173rd Airborne Brigade commander works for readiness, looks to Plato
October 28, 2016
VICENZA, Italy — Shortly before Col. Greg Anderson took charge of the Army’s contingency response force for Europe, he drafted a memo outlining his command philosophy. It didn’t quote the philsophers of war Carl von Clausewitz or Sun Tzu. Instead, the infantry officer named Plato’s four cardinal virtues as the basis for his leading the 173rd Airborne Brigade.
The memo discussing justice, wisdom, courage and temperance was one of six he sent out to his troops after taking command in July last year. Others concerned leader development, his vision for the brigade, training and readiness.
“It’s a summation of all I’ve learned. It’s years of experience,” both personal and professional, Anderson said in a recent interview. “Whether I was in Haiti or Bosnia or Afghanistan or Iraq... Hell, I’m not ashamed to say I’ve learned more from (soldiers) than they have from me.”
Clearly a man who believes in communication, Anderson said that his troops — based in Vicenza, Italy, with elements in Grafenwoehr, Germany, and deployed in eastern Europe and Turkey — need to understand a mission to ensure optimum performance.
“You can have the best equipment and training in the world but if your people aren’t ready, it’s all for naught,” he said.
Ensuring that the brigade is ready to deploy with little or no notice is a change from the regular deployment cycles, timelines and checklists of the wars in Iraq and Afghanistan. The 173d is expected to be ready to deploy within 18 hours to support operations in the U.S. European, Central and African Commands areas of responsibility.
The 173rd has been at the forefront of efforts to reassure eastern European allies worried about Russia’s intentions after its annexation of Ukraine’s Crimea peninsula in 2014 and subsequent shows of aggressive force across the region. Terrorist groups such as the Islamic State group in Iraq and Syria are also threats.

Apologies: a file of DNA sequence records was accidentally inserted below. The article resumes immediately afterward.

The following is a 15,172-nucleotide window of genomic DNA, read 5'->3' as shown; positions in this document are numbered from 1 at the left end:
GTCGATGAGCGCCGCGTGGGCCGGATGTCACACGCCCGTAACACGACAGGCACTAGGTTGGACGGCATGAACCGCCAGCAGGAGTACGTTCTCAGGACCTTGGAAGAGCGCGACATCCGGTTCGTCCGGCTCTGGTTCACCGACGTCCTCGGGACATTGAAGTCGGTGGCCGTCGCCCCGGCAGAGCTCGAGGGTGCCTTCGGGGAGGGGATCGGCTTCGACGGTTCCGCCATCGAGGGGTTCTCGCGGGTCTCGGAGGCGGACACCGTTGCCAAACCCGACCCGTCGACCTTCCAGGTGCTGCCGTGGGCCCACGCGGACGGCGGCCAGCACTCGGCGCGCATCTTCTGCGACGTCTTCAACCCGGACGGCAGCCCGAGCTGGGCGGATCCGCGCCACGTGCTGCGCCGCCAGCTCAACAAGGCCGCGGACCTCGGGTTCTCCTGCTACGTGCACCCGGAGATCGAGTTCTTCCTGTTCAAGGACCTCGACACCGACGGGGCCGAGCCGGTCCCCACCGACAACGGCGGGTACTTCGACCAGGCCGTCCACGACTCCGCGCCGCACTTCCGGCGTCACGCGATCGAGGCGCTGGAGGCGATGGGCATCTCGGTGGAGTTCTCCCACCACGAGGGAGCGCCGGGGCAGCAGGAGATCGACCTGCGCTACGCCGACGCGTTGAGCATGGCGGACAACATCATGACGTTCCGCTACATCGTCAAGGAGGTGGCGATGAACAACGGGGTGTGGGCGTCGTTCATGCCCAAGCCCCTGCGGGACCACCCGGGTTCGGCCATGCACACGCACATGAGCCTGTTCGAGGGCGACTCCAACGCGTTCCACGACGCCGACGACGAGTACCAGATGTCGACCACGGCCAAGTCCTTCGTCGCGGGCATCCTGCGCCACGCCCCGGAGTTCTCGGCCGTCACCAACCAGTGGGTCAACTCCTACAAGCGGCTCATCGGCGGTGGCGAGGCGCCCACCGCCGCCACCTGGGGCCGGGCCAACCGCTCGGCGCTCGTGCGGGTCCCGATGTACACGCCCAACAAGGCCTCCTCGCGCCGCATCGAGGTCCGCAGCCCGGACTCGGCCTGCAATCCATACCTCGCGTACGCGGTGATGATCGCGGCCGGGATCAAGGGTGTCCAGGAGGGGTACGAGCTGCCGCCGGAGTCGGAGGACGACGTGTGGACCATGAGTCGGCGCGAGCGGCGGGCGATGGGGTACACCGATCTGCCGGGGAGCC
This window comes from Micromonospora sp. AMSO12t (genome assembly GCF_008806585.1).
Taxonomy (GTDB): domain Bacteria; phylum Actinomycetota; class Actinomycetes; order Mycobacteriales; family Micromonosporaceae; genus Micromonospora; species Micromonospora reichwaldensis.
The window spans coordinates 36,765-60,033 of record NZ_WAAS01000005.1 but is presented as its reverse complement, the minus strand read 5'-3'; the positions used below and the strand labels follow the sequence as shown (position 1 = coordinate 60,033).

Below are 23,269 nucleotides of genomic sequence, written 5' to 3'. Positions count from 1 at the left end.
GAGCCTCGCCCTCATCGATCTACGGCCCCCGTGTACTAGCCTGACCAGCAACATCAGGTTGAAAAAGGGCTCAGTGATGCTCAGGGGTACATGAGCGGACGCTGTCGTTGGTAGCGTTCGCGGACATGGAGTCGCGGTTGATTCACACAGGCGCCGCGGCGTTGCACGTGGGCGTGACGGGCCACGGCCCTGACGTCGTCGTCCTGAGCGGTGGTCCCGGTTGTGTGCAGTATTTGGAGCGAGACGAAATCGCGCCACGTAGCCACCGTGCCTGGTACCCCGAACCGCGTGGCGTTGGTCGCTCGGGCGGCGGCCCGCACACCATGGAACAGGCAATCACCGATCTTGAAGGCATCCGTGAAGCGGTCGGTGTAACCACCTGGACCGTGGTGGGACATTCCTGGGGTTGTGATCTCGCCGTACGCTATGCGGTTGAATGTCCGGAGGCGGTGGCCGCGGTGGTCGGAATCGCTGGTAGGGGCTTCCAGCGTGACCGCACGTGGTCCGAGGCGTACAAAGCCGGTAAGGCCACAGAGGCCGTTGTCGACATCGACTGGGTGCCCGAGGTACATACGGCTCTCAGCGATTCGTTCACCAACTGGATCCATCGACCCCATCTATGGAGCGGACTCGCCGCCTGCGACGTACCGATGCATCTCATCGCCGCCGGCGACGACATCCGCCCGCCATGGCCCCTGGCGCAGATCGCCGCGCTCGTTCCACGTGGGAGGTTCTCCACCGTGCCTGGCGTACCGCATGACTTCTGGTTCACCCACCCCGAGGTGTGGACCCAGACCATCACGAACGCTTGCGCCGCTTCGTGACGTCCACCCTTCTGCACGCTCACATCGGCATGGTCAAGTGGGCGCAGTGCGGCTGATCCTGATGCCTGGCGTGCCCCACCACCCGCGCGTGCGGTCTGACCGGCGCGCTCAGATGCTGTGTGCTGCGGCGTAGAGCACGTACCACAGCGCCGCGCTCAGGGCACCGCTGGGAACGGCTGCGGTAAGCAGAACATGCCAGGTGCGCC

“I don’t know where we’re going,” Anderson said of potential deployments. “But I know we’re going as we are.”
The 173rd in 2014 deployed to Poland, Estonia, Latvia and Lithuania in what is now a large-scale series of continuous exercises known as Operation Atlantic Resolve. also deployed a battalion to Ukraine to train the newly formed Ukrainian national guard.
“I think we were in 11 countries when I took command,” Anderson said. “That’s been a challenge — for readiness, oversight and that they get the resources they need.”
“We’ve been incredibly active,” Anderson said. “It’s like a time warp. (During) six months here, (troops) will do more live fires, they’ll see more countries,” he said, than in pretty much any other unit.
The brigade trains continuously with NATO allies and partners — in Italy, Germany, eastern Europe and elsewhere. As well as facilitate interoperability, the exercises build trust. “You can’t surge trust,” Anderson said. “You have to build trust before the problem.”
On a readiness scale of one to 10, Anderson said the brigade was at a seven or eight. To get to nine or 10, he said, would require more repetition of exercises with the whole brigade, as opposed to its components, as well as vehicle modernization and improved “speed of assembly.”
Readiness is more than assessments, manning levels and maintenance reports, Anderson said. “Readiness is physical, and perhaps more importantly is a mind-set,” he wrote in his readiness memo. Equipment shouldn’t be maintained to pass inspection but because troops may need it in combat tomorrow. The focus on physical fitness, he wrote, should be replaced by a focus on physical toughness, on the stamina combat requires. Resilience, he wrote, should be developed into self-reliance.
“When you guys get on the airplane, are you ready or not?” he said in the interview. “You do not want the answer to be ‘no’ because you’ll pay in blood.”
Anderson said the brigade had made significant strides in the past year. “Readiness is trending well and our junior officers and NCOs are the decisive piece of this.”
Readiness is the priority, but in combat, Anderson said, it’s not the only virtue.
He recalled watching a firefight from a hilltop in Kandahar, Afghanistan, in 2011 as four of his soldiers moved forward under fire to drag an injured child to safety.
“They didn’t have to do that. No one ordered it,” he said. “All these little acts of humanity. We were able to make gains just by being good people.”
In a nutshell, Anderson said, Plato’s four virtues come down to serving others. “It all comes back to how the community succeeds in a world that’s a tough place to live in.”